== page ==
Asian stock markets drifted today following Japanese data showing that the region's second biggest economy is struggling to recover from a sales tax hike. European shares were marginally higher even as a report said eurozone inflation slipped. Futures point to a slightly higher opening on Wall Street after yesterday's slide. Benchmark U.S. crude oil rose above $95 a barrel. The dollar gained against the euro and the yen.
- Two reports that are due out today will focus on the consumer. The Commerce Department will report on personal income and spending for July. And the University of Michigan will issue its index of consumer sentiment for August.
- Inflation in the 18 countries that use the euro sank to 0.3 percent in August, a worrying sign of economic weakness that is putting pressure on the European Central Bank to take more drastic steps to keep a weak recovery from stalling completely. Eurostat, the EU statistics agency, said Friday the figure is down from 0.4 per cent in July, as expected by market analysts. Core inflation, which excludes volatile food and energy, sent a modestly brighter signal as it rose to 0.9 percent from 0.8 percent.
- Japan's vital signs remained weak in July as wages fell further and household spending dropped, signaling continued weakness in the world's third-largest economy. Data released today the inflation rate was unchanged from the previous month. The core price consumer index that excludes volatile fresh food prices rose 3.3 percent in July, the same as a month earlier. Much of the increase stems from a 2 percentage point increase in Japan's sales tax in April, which has since sapped much of the steam from the country's economic recovery.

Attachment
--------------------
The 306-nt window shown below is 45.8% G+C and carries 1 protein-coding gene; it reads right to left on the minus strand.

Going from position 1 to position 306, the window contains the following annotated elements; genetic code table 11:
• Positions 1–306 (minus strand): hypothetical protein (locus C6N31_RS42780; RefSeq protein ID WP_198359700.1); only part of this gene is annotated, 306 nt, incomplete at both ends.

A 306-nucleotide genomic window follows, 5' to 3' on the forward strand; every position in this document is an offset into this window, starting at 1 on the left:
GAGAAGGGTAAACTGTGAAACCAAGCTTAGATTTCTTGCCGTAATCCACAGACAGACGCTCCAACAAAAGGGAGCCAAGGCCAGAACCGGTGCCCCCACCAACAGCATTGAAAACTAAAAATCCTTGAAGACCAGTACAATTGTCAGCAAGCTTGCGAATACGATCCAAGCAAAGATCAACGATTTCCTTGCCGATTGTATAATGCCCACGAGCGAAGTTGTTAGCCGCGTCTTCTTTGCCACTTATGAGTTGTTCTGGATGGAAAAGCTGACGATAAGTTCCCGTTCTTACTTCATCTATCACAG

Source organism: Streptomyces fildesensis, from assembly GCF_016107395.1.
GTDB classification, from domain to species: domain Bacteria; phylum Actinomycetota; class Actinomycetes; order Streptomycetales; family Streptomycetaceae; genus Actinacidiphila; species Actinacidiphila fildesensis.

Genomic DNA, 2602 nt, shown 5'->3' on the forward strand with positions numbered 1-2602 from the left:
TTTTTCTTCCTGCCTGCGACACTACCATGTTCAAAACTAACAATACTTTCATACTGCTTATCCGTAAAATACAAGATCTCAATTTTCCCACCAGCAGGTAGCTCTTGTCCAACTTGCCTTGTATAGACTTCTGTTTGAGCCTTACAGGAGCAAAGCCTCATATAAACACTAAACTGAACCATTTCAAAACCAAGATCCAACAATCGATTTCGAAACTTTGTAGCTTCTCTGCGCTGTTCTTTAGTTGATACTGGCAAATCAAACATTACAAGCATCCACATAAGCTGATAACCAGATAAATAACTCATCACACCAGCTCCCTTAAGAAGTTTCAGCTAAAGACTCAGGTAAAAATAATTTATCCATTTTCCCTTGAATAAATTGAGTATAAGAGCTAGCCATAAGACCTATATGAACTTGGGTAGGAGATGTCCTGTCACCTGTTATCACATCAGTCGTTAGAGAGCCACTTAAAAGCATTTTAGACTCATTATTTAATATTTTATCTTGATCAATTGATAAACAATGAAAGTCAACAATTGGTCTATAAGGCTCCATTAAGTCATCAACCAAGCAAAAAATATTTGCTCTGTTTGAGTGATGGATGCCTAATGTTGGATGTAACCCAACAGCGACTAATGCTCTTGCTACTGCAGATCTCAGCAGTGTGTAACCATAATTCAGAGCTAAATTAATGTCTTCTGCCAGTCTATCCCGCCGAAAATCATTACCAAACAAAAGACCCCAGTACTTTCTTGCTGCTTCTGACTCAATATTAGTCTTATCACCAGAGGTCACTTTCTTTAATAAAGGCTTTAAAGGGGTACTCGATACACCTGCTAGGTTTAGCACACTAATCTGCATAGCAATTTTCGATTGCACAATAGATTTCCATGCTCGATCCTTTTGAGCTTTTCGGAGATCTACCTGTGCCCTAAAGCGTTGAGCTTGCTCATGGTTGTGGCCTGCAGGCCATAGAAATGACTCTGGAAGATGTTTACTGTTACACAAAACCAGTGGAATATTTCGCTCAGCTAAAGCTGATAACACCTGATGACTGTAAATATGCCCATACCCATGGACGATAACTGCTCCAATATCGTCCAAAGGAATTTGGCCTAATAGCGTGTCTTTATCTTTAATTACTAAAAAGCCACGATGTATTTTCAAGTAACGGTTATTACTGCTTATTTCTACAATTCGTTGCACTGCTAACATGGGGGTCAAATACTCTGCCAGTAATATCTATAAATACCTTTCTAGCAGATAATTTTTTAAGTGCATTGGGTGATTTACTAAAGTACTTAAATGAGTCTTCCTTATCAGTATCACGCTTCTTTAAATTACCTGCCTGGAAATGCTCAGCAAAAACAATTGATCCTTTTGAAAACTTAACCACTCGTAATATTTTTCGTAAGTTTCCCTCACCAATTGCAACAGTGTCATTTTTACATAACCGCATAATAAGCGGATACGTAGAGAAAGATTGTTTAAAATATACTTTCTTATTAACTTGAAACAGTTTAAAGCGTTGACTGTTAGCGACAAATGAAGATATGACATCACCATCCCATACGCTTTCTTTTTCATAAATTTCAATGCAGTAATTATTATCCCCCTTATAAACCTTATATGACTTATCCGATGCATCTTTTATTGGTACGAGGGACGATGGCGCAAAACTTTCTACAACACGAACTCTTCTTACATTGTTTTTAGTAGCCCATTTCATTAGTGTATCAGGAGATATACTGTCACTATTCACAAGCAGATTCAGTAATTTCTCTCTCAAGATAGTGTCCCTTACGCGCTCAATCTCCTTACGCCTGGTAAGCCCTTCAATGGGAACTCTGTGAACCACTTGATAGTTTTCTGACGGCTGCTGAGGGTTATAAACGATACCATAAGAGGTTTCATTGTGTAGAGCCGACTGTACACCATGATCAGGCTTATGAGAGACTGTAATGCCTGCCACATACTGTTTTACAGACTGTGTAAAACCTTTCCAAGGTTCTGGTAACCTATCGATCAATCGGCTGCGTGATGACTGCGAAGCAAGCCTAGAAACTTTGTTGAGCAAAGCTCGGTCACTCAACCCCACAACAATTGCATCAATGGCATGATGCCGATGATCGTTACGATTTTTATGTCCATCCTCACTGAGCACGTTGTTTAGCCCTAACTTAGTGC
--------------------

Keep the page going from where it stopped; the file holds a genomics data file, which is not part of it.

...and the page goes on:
- Royal Dutch Shell PLC has filed a revised Arctic offshore drilling plan with federal regulators but says the company hasn't decided whether to return to waters off the coast of northwest Alaska in 2015. The revised exploration plan submitted to the Bureau of Ocean Energy Management in Anchorage calls for two drilling vessels to operate simultaneously in the Chukchi Sea rather than one in the Chukchi and one in the Beaufort Sea off Alaska's north Coast. The presence of two vessels is required so one can drill a relief well in the event of damage from a blowout.